“I am constantly coaching my clients about how important exercise recovery is to their overall fitness routines, and that includes the foods they’re choosing to eat,” says Sports Dietitian Angie Asche. “Almonds have always been one of the foods I gravitate toward and recommend to others, because they make me feel good following a workout. I’ve noticed less fatigue and muscle tension whenever I eat almonds as part of my exercise recovery routine, which is why I always grab a handful or two for after a hard workout in the gym or a nice long run outdoors.”

When it comes to recovering with foods, currently about half of individuals tend to reach for ultra-processed protein bars (52%) and protein shakes (50%). However, most Americans (79%) also report wanting to eat fewer processed snacks. All-natural almonds can help make the exercise recovery process super easy with just two handfuls doing the trick, as Asche suggests. With many essential vitamins and minerals including vitamin E and magnesium, 6g of protein, 4g of fiber, 13g of unsaturated fat, and 1g of saturated fat in just one serving, almonds are a delicious and nutritious snack. This can provide reassurance that one can feel good after exercising, helping to motivate the 33% of Americans who report lacking motivation to exercise. As people spend more time being outdoors and active this summer, this simple yet effective change to your exercise recovery routine can make all the difference.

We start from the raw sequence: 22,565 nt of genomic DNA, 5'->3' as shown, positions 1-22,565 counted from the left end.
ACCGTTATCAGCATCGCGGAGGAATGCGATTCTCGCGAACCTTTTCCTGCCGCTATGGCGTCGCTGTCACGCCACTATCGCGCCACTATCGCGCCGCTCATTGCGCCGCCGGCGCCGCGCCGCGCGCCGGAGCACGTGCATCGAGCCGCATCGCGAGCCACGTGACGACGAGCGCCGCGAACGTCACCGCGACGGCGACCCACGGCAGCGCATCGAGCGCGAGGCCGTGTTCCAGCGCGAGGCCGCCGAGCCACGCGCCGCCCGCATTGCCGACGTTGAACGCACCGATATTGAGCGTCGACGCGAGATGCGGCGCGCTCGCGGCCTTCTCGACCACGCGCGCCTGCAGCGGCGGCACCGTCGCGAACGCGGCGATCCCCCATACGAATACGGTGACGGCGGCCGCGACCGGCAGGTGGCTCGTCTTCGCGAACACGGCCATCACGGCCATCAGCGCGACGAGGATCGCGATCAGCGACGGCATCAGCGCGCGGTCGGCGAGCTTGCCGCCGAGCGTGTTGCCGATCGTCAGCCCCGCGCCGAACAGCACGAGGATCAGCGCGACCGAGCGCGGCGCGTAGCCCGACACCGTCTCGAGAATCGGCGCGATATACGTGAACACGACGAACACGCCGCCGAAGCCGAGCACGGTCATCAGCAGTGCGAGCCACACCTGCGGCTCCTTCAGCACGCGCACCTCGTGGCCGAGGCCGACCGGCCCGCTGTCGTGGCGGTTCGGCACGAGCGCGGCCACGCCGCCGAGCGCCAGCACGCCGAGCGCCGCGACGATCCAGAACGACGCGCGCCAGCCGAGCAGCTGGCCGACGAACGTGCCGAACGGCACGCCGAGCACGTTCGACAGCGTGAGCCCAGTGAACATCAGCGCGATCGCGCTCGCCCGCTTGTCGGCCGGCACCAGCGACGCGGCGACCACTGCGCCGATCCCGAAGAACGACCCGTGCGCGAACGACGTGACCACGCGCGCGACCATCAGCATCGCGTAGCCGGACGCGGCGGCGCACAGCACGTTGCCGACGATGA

For more information on the survey results and to check out more of Angie’s exercise recovery tips, please visit and follow California Almonds on Instagram, Facebook, and X